The CSA seems intent on imposing a nationwide structure for a third tier of soccer in Canada, with a focus on developing young (U23) Canadian players. While this is a very good thing (the Bundesliga's success in this year's Champions League tournament has provided a powerful argument for the effectiveness of well structured academy environments), in this top-down approach to developing talent, there is something else we must not lose sight of.
Developing soccer culture, and hence a passion for the game in our youngsters, is a vital piece of the puzzle, and building it the "Canadian way", embracing diversity as opposed to throwing immigrants into a melting pot (as our southern neighbours would do), need not be seen as a bad thing, even if it means working with players who could never represent Canada. Beyond the fact that young Canadians can learn a lot from training and playing with veterans who have plied their trade in Europe and elsewhere, having accessible heroes can really change the way young Canadians see the game as they grow up. The following is a Canadian soccer fairytale that maybe one day can be a realistic part of life across the country.
Jimmy and Sarah are playing in their front yard when their neighbour comes running up the road. As the man catches his breath on his driveway, Jimmy calls out.
"Mr. Ivanovic, are we going to win on Saturday?"
The veteran midfielder walks over and sits down on the grass beside the children, and begins stretching: he has some time before he needs to get to his part-time job at the mechanic shop. He has a thoughtful look on his face.
"That depends, Jimmy, coming to watch?" he asks in his Eastern European accent. It's been almost five years since he's made this place home, and he will raise his children here, but the accent will never go away.
Sarah, excitedly, responds, "Mommy and daddy are taking us!"
"Then, if you cheer loud enough, we will win."
Sarah, cuts to the more serious concern, "Dad says you might retire after this season."
A look of mock-horror instantly replaces the warm smile that was on the player's face. "He thinks I'm too old!?"
There's some kind of irony here, he thinks to himself. When he'd moved here half a decade ago, after hanging up his boots back home, he'd been the one who'd had to be convinced that he wasn't too old to suit up for the local club. Sarah's father, and a friend of his, had played a part in that.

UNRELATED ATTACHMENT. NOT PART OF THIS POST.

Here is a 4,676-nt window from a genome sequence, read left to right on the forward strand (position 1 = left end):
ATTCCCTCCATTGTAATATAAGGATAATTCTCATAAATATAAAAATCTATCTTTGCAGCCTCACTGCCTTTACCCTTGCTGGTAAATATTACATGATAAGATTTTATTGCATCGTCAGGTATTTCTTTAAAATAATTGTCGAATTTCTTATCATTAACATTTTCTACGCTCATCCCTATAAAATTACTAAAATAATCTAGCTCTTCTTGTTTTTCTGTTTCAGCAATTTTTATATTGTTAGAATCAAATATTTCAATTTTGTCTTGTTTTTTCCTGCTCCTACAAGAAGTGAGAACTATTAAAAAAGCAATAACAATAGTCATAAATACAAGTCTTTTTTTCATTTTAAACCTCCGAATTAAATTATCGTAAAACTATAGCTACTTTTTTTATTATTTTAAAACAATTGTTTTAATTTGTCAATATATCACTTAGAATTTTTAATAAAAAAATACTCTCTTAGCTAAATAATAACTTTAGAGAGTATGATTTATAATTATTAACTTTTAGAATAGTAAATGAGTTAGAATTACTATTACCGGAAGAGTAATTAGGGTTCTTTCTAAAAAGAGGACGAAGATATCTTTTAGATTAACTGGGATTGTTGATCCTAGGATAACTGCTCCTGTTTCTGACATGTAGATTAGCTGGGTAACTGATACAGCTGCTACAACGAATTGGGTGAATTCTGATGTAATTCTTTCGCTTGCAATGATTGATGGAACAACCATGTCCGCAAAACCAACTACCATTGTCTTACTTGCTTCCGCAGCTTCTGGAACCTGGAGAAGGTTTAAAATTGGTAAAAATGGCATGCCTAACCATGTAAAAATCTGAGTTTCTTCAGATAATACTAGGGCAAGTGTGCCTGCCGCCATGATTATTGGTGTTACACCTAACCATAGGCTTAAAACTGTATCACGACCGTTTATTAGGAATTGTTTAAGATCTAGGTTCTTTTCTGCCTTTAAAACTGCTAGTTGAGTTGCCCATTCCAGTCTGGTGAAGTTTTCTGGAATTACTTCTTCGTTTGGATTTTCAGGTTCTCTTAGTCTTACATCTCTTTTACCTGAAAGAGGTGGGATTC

Jimmy replies, "He says if we don't win the cup this year we'll probably have to wait until I'm old enough to play."
The smile returns. "Have you been practicing?"
"Yeah, I can't wait 'til they let us keep score!"
"Hey, remember, a good pass is a good pass, no matter the score."
"I know, but I want to win, like you!"
"Don't worry, you will win plenty when time comes."
"You really think so?"
"I believe it!"
"What about me?" Sarah asks.
"You'll be even better than this guy!" Mr. Ivanovic replies, before sticking his tongue out at Jimmy, and high-fiving a giggling Sarah. After a moment's pouting, Jimmy uncrosses his arms to claim his high-five.
Mr. Ivanovic gets up to go. He needs ibuprofen for his old knees and a shower before work. He says, "See you guys Saturday, we'll be counting on you!"
"Good luck!" one child echoes after the other, as they watch their neighbour walk away.
He thinks of his knees, and he thinks of the truth in Sarah's concern. He will retire, for the second time, after this season, and his child will be too young to have memories of him playing. He thinks back to moments over his two careers that he wishes had been caught on video. Maybe his children will hear stories from the older kids. Then he shakes his head and smiles, as he thinks of all that the game has given him, not the least of which is a place that feels like home, even in this strange land, so far away.